The publication's printer, American Web, Denver, "has the most stringent guidelines," claims Holtz. "They are very focused on streamlining the process. Their goals are to save their customers money that way."
When Holtz initially signed on with In the Black, the publisher's relationship with American Web (the printer specializes in short- to medium-run publications) was already established.
Holtz recalls the creation of her first issue of In the Black: "I had to submit a test file; the first one flunked," Holtz adds with a laugh. "I was an experienced designer, but I needed to understand the printer's specs. There were some tiny, minor things that went wrong, like the way the fonts were arranged." After the learning curve was maneuvered, Holtz notes that the second test file "worked like a charm."
And yet another production partnership flourished, this time between designer and printer. Throughout the past year, Holtz has grown to respect her colleagues at American Web.
"If you want a magazine from them in eight days, you will get it, but you have to follow their rules," Holtz notes.
Keeping costs in check
American Web's Executive Vice President Clarke Fine concurs with Holtz's assessment that cost is always a concern for publisher and printer alike. "(American Web) has a good deal of experience in dealing with new publishers," notes Fine. "With items such as paper being up to 40 percent or more of the printing costs, much of the advice and information we pass on to new clients involves cost savings."
American Web handles both prepress and printing for In the Black. "In 1990, when (American Web) entered the desktop market, we trademarked the name, 'Smart-Stream,' and created an internal workflow for cost-efficient page production," recalls Fine. "In review of competitors and service bureaus at the time, we found too many simply 'opened their doors' to process any and all types of file formats.
"(SmartStream) took the competition by surprise; we established a flat $39 (rate) per 10x12, four-color page, including Matchprint and composite films. This was, at the time, about one-tenth of the typical national cost for high-end film and proof production," Fine asserts.
All art, with the exception of the cover, is scanned using SmartSep, a component of American Web's SmartStream process. As Fine explains, SmartSep involves a Crosfield drum scan "done with the same setup and care as a 'conventional' scan."
SmartSep offers a financial incentive to a publisher, notes Fine, because the customer does not receive color proofs of the images after they are converted to digital data. This requires a special understanding between the publisher and American Web, Fine adds. There is a mutual understanding that the original art is of high quality, and, secondly, the publisher understands that the printer will take particular care when scanning the images, to result in a "commercially acceptable product."
Developed five years ago, American Web's SmartSep process was designed to cater to the cost-concerned publisher, particularly those who could easily bypass color approval proofs prior to page compilation.
Deleting random proofs from production saves a publisher a considerable amount of cash, Fine suggests: "In the Black saves (more than) 50 percent of their prepress budgeted costs using this process."
The risk to the publisher remains minimal, adds Fine, who says, "The scans made, using this process, do appear in final composite proofs, which are used for press checks, so the press does have something to run to for color." After images are scanned, low-res PSImages (PostScript graphic files), which allow designers to manipulate the images according to size and rotation needs—are passed on to Holtz. She places the low-res images within the finalized XPress pages and outputs black-and-white laser proofs that accompany the digital file (usually an EPS or TIFF/IT-P1) back to the printer.
Once at the printer, Scitex's Automatic Picture Replacement automatically performs the low-res/high-res exchange prior to imagesetter output. Film-based Matchprints are sent back to the designer and publisher for contract approval. Once the contract proof is approved, printing and binding occur within four working days, Fine notes.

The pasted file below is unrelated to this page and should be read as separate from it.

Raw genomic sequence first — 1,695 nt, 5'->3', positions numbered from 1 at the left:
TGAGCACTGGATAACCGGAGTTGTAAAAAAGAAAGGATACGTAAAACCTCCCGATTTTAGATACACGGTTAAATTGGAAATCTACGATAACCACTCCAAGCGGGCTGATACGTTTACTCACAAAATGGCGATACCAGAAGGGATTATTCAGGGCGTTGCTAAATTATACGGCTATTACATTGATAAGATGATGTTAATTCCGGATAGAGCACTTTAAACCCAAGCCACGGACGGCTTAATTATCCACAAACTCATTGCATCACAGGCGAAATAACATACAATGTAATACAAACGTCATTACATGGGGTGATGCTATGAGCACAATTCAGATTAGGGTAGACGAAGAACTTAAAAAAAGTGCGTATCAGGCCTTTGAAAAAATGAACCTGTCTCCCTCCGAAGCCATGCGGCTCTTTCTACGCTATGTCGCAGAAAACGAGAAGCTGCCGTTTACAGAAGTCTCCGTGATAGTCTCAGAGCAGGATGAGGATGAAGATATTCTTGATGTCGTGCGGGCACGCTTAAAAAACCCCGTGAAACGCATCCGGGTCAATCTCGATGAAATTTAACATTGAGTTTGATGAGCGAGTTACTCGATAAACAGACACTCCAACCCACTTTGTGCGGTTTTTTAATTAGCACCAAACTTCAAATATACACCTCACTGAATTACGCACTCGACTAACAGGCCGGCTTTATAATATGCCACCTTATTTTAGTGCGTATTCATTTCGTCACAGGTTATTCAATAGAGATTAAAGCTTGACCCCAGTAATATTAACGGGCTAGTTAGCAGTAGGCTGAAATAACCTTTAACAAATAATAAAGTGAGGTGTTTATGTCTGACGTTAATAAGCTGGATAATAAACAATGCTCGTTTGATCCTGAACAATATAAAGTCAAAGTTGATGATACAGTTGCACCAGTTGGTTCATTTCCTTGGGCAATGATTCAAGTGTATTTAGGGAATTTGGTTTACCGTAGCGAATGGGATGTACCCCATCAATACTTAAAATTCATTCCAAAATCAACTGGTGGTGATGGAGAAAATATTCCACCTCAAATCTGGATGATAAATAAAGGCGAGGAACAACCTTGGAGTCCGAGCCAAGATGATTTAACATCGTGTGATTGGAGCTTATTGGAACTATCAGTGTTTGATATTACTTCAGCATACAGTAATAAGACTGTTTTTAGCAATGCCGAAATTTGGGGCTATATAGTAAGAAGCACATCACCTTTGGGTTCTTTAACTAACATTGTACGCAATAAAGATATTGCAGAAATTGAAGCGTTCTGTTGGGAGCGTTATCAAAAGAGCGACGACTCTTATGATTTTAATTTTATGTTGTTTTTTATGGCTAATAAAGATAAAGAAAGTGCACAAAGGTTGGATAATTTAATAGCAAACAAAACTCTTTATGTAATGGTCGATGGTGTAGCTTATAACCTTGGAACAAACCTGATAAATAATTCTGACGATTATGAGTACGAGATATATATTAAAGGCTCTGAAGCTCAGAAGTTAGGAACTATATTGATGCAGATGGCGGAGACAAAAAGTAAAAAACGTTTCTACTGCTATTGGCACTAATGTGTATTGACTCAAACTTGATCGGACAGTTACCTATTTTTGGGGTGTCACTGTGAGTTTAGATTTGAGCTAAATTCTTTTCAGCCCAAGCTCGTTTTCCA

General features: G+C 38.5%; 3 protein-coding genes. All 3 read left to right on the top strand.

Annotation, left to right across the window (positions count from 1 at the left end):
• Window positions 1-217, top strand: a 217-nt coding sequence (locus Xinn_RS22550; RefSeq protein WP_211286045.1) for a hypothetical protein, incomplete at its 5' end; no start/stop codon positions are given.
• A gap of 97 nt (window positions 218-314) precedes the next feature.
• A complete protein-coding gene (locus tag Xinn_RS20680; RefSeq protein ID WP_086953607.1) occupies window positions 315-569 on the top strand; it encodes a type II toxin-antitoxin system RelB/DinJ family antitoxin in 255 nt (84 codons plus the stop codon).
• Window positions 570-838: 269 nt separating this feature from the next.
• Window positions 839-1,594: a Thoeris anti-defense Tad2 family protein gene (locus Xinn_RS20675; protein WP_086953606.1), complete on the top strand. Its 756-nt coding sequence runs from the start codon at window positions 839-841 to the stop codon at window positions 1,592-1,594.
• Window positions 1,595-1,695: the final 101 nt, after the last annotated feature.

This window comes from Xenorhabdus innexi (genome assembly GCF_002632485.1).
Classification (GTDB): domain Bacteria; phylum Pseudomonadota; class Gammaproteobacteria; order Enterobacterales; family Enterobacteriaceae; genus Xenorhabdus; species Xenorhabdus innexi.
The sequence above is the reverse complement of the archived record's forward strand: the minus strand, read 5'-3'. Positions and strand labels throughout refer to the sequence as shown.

The workflow established by the publisher, designer and printer allows for the cost-effective, systematic production of In the Black, according to all parties involved.
"The SmartStream system, when correctly followed by the client, continues to offer a very competitive structure for prepress," Fine adds.
Distribution of In the Black's 10,000 quarterly copies is currently handled by the publisher. Eventually, when the magazine goes nationwide, Ellsworth Grant explains that a more sophisticated fulfillment and distribution vendor will become a necessity.
Outsourcing production is a topic that all publishers face. How much of production and prepress should a publisher outsource? How do you find the right outsourcing agent with which to partner? Which is more cost-effective: outsourcing or bringing prepress in house?
These questions are among the many that entrepreneurial publishers must address before launching a title, and it is possible that even the most experienced publisher may benefit from periodically reviewing these issues.
At industry events, it is often acknowledged that no two publishers have identical workflows, and, certainly, relinquishing production control may at times be a frightening endeavor for publishers that lack a long-standing relationship with a prepress shop or printer. Thus, deciding whether to outsource certain workflow responsibilities is a choice that each unique publisher should take under advisement.
Ellsworth Grant and Frances Grant agree that it is a very personal decision to outsource production. "Starting out in the business, we're just not set up for in-house design or staff," Frances Grant remarks.
Ellsworth Grant concurs that In the Black Publishing Ltd. is not yet ready to bring design and production in house. "We're not going to rush into that," he explains. "As we grow, we may need an art director and other in-house people, but it is foolhardy, at the beginning, to do that, unless, of course, you have a million dollars."
Setting ambitious goals
The future is bright for the entrepreneurial publishers at In the Black. "If things continue to go as well as they have been, we'll probably go national sooner than we ever expected," Ellsworth Grant predicts.
"The African-American community is so under-served in quality publications. With close to $500 billion dollars in spending power, the market is definitely in need of these types of publications, and we'll definitely look into the
opportunities," Grant proudly concludes.
-Gretchen A. Kirby